it was planned to rehabilitated the fractured segment using composite
restoration with direct technique using template.

Primary impression of the maxillary
and mandibular arches were made using alginate(). Study
models were made in Type III dental stone() and
mock build-up of the lost teeth structure with modeling wax() was done. After build-up of lost segment, the cast
was duplicated by using template of putty impression material(). Labial surface of the putty template was removed
up to middle third of the crown, to aid in the reconstruction of the lost tooth
structure. On labial aspect groves were made and unsupported enamel was
removed. A clinical try-in of the template was done to ensure adequate fit. After
appropriate shade selection of the composite material, this crown former was
used to restore the fractured tooth quickly with minimal post-restoration
finishing.

Discussion:

Trauma with accompanying fracture of
a permanent incisor is a terrible experience for young patient and creates
pschycological impact on both the parents and children.2 If the injury involves the loss of
extensive tooth structure, it alters the child’s appearance and makes him the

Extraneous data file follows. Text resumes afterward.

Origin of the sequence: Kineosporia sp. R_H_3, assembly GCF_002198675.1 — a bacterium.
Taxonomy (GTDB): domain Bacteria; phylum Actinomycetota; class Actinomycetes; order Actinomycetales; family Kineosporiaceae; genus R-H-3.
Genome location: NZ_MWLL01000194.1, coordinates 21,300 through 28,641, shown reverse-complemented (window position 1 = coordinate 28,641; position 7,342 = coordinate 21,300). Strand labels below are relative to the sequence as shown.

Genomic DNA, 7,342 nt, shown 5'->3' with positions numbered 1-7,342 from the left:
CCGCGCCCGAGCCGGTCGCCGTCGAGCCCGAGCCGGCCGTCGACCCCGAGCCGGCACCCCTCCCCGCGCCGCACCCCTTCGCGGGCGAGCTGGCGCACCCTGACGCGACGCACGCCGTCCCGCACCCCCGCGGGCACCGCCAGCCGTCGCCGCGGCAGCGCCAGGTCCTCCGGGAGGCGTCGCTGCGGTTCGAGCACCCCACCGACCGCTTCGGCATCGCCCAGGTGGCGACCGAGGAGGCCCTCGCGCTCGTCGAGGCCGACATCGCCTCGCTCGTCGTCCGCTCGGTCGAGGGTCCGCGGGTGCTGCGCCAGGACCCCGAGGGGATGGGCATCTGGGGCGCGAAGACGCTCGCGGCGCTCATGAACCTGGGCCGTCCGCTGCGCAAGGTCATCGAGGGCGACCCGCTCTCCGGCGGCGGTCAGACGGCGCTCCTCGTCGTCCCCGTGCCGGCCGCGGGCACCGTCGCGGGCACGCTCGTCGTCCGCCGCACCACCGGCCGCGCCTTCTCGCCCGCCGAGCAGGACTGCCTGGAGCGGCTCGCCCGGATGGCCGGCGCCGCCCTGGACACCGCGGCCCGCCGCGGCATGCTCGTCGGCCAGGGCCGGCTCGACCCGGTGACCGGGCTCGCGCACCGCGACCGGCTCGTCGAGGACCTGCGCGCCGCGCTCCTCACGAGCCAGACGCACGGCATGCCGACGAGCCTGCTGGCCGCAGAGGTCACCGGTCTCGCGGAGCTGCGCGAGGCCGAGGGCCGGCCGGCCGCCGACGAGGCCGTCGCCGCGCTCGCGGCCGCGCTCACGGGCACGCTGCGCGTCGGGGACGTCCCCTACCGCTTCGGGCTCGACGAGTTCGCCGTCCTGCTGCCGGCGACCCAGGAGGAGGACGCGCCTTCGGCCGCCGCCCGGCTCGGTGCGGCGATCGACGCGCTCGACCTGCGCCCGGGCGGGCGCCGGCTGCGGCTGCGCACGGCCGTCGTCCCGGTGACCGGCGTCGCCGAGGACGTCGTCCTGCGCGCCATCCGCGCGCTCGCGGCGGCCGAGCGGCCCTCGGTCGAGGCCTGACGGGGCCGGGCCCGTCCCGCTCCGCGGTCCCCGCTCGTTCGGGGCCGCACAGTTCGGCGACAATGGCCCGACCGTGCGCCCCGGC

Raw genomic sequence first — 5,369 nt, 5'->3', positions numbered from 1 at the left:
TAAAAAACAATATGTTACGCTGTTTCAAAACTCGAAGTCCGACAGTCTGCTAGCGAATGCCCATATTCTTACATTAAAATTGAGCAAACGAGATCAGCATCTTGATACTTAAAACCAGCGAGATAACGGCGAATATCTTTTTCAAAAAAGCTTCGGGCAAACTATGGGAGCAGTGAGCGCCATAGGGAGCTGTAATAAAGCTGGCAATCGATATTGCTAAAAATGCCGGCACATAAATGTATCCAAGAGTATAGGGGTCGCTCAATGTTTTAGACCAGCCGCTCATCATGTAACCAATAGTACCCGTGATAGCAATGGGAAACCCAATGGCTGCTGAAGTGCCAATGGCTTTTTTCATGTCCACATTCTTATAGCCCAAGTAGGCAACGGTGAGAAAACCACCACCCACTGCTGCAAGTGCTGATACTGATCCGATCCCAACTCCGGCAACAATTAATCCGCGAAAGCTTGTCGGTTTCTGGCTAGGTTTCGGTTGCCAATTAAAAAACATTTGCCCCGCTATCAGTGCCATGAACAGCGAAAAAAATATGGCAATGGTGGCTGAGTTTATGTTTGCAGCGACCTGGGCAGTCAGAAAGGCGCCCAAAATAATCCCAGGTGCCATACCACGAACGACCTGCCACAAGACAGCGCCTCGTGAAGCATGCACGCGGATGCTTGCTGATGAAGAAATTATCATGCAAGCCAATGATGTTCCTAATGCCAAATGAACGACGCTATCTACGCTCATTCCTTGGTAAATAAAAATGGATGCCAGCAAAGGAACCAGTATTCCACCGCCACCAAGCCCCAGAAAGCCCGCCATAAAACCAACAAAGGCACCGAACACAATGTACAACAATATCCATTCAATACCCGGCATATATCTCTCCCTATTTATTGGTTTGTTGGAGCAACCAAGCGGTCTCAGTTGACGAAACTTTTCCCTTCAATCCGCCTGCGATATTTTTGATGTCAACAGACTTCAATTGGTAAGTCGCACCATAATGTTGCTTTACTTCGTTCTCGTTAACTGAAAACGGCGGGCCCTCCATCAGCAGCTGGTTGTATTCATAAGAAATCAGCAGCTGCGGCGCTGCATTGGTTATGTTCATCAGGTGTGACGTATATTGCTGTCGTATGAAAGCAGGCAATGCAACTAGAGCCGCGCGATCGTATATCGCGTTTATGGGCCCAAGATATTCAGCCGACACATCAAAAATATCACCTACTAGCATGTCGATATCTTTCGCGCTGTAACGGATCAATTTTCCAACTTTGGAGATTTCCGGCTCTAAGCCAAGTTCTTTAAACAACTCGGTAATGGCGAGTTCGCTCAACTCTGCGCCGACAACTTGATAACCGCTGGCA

target for teasing by peers.

Treatment objectives may vary
depending on the age of the patient, socioeconomic status of the patient and
intraoral status at the time of treatment planning.3 There are various treatment
modalities for restoration of fractured teeth like composite restoration, fixed
prosthesis, reattachment of the fracture fragment (if available) followed by
post and core supported restorations.3-5 Common restorative treatments such
as laminate veneers or full-coverage restoration may be considered after
multiple fragment rebonding/ composite resin restorations have been done and
this option is no longer functional. They also tend to sacrifice the healthy
tooth structure and challenge the clinician to match with the adjacent healthy
teeth.

Management of patient with anterior